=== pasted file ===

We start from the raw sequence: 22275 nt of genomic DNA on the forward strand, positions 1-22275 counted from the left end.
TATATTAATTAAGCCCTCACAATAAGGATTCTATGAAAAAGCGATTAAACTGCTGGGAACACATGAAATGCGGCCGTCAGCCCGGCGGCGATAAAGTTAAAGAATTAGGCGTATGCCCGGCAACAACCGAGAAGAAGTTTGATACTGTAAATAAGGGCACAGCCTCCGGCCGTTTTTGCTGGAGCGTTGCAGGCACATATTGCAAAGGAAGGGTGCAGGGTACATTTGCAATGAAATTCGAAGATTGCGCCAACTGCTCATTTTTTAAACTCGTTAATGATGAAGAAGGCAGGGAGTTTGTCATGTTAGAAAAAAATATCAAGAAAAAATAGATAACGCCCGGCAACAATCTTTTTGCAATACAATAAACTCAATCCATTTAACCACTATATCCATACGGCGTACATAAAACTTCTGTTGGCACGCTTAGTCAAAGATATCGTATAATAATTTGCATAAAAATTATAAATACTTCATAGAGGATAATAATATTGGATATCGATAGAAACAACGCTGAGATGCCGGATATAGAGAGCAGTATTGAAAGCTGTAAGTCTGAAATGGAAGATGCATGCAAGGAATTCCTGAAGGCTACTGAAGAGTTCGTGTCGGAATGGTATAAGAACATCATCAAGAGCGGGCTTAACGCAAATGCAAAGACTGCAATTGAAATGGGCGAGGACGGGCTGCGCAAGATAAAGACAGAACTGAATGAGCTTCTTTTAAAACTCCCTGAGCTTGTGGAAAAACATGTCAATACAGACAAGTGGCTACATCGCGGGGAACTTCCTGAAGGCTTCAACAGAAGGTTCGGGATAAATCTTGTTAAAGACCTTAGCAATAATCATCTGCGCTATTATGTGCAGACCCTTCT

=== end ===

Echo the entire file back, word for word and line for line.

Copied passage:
We start from the raw sequence: 22275 nt of genomic DNA on the forward strand, positions 1-22275 counted from the left end.
TATATTAATTAAGCCCTCACAATAAGGATTCTATGAAAAAGCGATTAAACTGCTGGGAACACATGAAATGCGGCCGTCAGCCCGGCGGCGATAAAGTTAAAGAATTAGGCGTATGCCCGGCAACAACCGAGAAGAAGTTTGATACTGTAAATAAGGGCACAGCCTCCGGCCGTTTTTGCTGGAGCGTTGCAGGCACATATTGCAAAGGAAGGGTGCAGGGTACATTTGCAATGAAATTCGAAGATTGCGCCAACTGCTCATTTTTTAAACTCGTTAATGATGAAGAAGGCAGGGAGTTTGTCATGTTAGAAAAAAATATCAAGAAAAAATAGATAACGCCCGGCAACAATCTTTTTGCAATACAATAAACTCAATCCATTTAACCACTATATCCATACGGCGTACATAAAACTTCTGTTGGCACGCTTAGTCAAAGATATCGTATAATAATTTGCATAAAAATTATAAATACTTCATAGAGGATAATAATATTGGATATCGATAGAAACAACGCTGAGATGCCGGATATAGAGAGCAGTATTGAAAGCTGTAAGTCTGAAATGGAAGATGCATGCAAGGAATTCCTGAAGGCTACTGAAGAGTTCGTGTCGGAATGGTATAAGAACATCATCAAGAGCGGGCTTAACGCAAATGCAAAGACTGCAATTGAAATGGGCGAGGACGGGCTGCGCAAGATAAAGACAGAACTGAATGAGCTTCTTTTAAAACTCCCTGAGCTTGTGGAAAAACATGTCAATACAGACAAGTGGCTACATCGCGGGGAACTTCCTGAAGGCTTCAACAGAAGGTTCGGGATAAATCTTGTTAAAGACCTTAGCAATAATCATCTGCGCTATTATGTGCAGACCCTTCT